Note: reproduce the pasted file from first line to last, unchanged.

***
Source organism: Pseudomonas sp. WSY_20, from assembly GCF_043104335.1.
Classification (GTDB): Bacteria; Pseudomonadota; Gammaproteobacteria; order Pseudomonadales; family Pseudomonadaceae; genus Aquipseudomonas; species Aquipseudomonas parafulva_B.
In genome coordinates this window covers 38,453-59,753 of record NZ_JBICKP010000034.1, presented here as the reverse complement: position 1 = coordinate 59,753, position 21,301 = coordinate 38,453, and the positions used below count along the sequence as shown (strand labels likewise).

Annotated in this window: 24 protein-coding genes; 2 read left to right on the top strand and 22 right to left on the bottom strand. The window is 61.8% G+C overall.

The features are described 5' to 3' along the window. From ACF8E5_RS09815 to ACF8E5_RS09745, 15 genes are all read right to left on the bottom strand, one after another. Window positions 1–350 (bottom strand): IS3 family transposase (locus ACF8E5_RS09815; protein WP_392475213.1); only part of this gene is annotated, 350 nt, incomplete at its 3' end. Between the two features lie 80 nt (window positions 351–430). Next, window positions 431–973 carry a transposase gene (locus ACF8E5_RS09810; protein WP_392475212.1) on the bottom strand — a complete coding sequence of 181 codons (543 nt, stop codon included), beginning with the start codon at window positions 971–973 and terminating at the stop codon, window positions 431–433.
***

Source organism: Pseudomonas sp. WSY_20, from assembly GCF_043104335.1.
Classification (GTDB): Bacteria; Pseudomonadota; Gammaproteobacteria; order Pseudomonadales; family Pseudomonadaceae; genus Aquipseudomonas; species Aquipseudomonas parafulva_B.
In genome coordinates this window covers 38,453-59,753 of record NZ_JBICKP010000034.1, presented here as the reverse complement: position 1 = coordinate 59,753, position 21,301 = coordinate 38,453, and the positions used below count along the sequence as shown (strand labels likewise).

Annotated in this window: 24 protein-coding genes; 2 read left to right on the top strand and 22 right to left on the bottom strand. The window is 61.8% G+C overall.

The features are described 5' to 3' along the window. From ACF8E5_RS09815 to ACF8E5_RS09745, 15 genes are all read right to left on the bottom strand, one after another. Window positions 1–350 (bottom strand): IS3 family transposase (locus ACF8E5_RS09815; protein WP_392475213.1); only part of this gene is annotated, 350 nt, incomplete at its 3' end. Between the two features lie 80 nt (window positions 351–430). Next, window positions 431–973 carry a transposase gene (locus ACF8E5_RS09810; protein WP_392475212.1) on the bottom strand — a complete coding sequence of 181 codons (543 nt, stop codon included), beginning with the start codon at window positions 971–973 and terminating at the stop codon, window positions 431–433.